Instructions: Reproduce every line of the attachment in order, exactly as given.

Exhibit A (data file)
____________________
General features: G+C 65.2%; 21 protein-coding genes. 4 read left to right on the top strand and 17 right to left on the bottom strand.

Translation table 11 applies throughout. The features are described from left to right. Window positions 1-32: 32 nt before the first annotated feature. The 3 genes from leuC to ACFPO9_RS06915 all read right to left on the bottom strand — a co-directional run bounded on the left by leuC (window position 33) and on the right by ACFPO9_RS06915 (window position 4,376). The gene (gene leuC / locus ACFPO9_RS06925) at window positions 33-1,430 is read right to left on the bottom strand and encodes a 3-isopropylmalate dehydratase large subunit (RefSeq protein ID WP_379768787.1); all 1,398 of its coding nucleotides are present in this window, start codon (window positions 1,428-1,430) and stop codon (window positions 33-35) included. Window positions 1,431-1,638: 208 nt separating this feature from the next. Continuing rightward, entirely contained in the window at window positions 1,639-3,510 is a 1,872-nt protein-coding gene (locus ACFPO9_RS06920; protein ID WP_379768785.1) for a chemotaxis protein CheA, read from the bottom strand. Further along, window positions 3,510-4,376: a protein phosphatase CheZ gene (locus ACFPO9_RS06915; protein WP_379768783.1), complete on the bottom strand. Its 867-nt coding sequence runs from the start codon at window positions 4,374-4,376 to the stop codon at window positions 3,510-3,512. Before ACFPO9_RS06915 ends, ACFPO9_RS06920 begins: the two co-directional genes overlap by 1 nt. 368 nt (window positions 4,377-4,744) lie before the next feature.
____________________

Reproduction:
General features: G+C 65.2%; 21 protein-coding genes. 4 read left to right on the top strand and 17 right to left on the bottom strand.

Translation table 11 applies throughout. The features are described from left to right. Window positions 1-32: 32 nt before the first annotated feature. The 3 genes from leuC to ACFPO9_RS06915 all read right to left on the bottom strand — a co-directional run bounded on the left by leuC (window position 33) and on the right by ACFPO9_RS06915 (window position 4,376). The gene (gene leuC / locus ACFPO9_RS06925) at window positions 33-1,430 is read right to left on the bottom strand and encodes a 3-isopropylmalate dehydratase large subunit (RefSeq protein ID WP_379768787.1); all 1,398 of its coding nucleotides are present in this window, start codon (window positions 1,428-1,430) and stop codon (window positions 33-35) included. Window positions 1,431-1,638: 208 nt separating this feature from the next. Continuing rightward, entirely contained in the window at window positions 1,639-3,510 is a 1,872-nt protein-coding gene (locus ACFPO9_RS06920; protein ID WP_379768785.1) for a chemotaxis protein CheA, read from the bottom strand. Further along, window positions 3,510-4,376: a protein phosphatase CheZ gene (locus ACFPO9_RS06915; protein WP_379768783.1), complete on the bottom strand. Its 867-nt coding sequence runs from the start codon at window positions 4,374-4,376 to the stop codon at window positions 3,510-3,512. Before ACFPO9_RS06915 ends, ACFPO9_RS06920 begins: the two co-directional genes overlap by 1 nt. 368 nt (window positions 4,377-4,744) lie before the next feature.